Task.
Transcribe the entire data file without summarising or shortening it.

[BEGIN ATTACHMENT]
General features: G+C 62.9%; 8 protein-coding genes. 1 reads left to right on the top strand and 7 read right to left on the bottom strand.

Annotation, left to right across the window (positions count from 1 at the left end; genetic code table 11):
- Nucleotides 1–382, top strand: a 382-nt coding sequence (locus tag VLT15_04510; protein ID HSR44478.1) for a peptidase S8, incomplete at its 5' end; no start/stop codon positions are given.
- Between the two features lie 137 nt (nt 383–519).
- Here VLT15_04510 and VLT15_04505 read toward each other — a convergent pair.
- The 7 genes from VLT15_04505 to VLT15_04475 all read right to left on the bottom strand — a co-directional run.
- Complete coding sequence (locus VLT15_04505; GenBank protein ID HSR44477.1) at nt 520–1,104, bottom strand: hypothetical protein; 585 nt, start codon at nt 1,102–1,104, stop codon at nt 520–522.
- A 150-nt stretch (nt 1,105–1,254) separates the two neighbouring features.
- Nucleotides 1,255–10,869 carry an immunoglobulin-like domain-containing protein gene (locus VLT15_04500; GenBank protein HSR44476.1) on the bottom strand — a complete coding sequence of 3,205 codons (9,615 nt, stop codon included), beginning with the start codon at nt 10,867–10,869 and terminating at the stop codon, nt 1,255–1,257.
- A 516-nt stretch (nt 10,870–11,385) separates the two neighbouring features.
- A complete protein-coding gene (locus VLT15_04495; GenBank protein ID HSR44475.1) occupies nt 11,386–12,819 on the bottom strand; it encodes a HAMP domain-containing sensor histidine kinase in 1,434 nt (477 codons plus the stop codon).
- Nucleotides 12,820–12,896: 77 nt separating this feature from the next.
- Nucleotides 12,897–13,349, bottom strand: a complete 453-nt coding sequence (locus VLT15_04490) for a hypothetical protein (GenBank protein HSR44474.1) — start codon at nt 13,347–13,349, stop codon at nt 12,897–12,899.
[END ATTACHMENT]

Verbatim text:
General features: G+C 62.9%; 8 protein-coding genes. 1 reads left to right on the top strand and 7 read right to left on the bottom strand.

Annotation, left to right across the window (positions count from 1 at the left end; genetic code table 11):
- Nucleotides 1–382, top strand: a 382-nt coding sequence (locus tag VLT15_04510; protein ID HSR44478.1) for a peptidase S8, incomplete at its 5' end; no start/stop codon positions are given.
- Between the two features lie 137 nt (nt 383–519).
- Here VLT15_04510 and VLT15_04505 read toward each other — a convergent pair.
- The 7 genes from VLT15_04505 to VLT15_04475 all read right to left on the bottom strand — a co-directional run.
- Complete coding sequence (locus VLT15_04505; GenBank protein ID HSR44477.1) at nt 520–1,104, bottom strand: hypothetical protein; 585 nt, start codon at nt 1,102–1,104, stop codon at nt 520–522.
- A 150-nt stretch (nt 1,105–1,254) separates the two neighbouring features.
- Nucleotides 1,255–10,869 carry an immunoglobulin-like domain-containing protein gene (locus VLT15_04500; GenBank protein HSR44476.1) on the bottom strand — a complete coding sequence of 3,205 codons (9,615 nt, stop codon included), beginning with the start codon at nt 10,867–10,869 and terminating at the stop codon, nt 1,255–1,257.
- A 516-nt stretch (nt 10,870–11,385) separates the two neighbouring features.
- A complete protein-coding gene (locus VLT15_04495; GenBank protein ID HSR44475.1) occupies nt 11,386–12,819 on the bottom strand; it encodes a HAMP domain-containing sensor histidine kinase in 1,434 nt (477 codons plus the stop codon).
- Nucleotides 12,820–12,896: 77 nt separating this feature from the next.
- Nucleotides 12,897–13,349, bottom strand: a complete 453-nt coding sequence (locus VLT15_04490) for a hypothetical protein (GenBank protein HSR44474.1) — start codon at nt 13,347–13,349, stop codon at nt 12,897–12,899.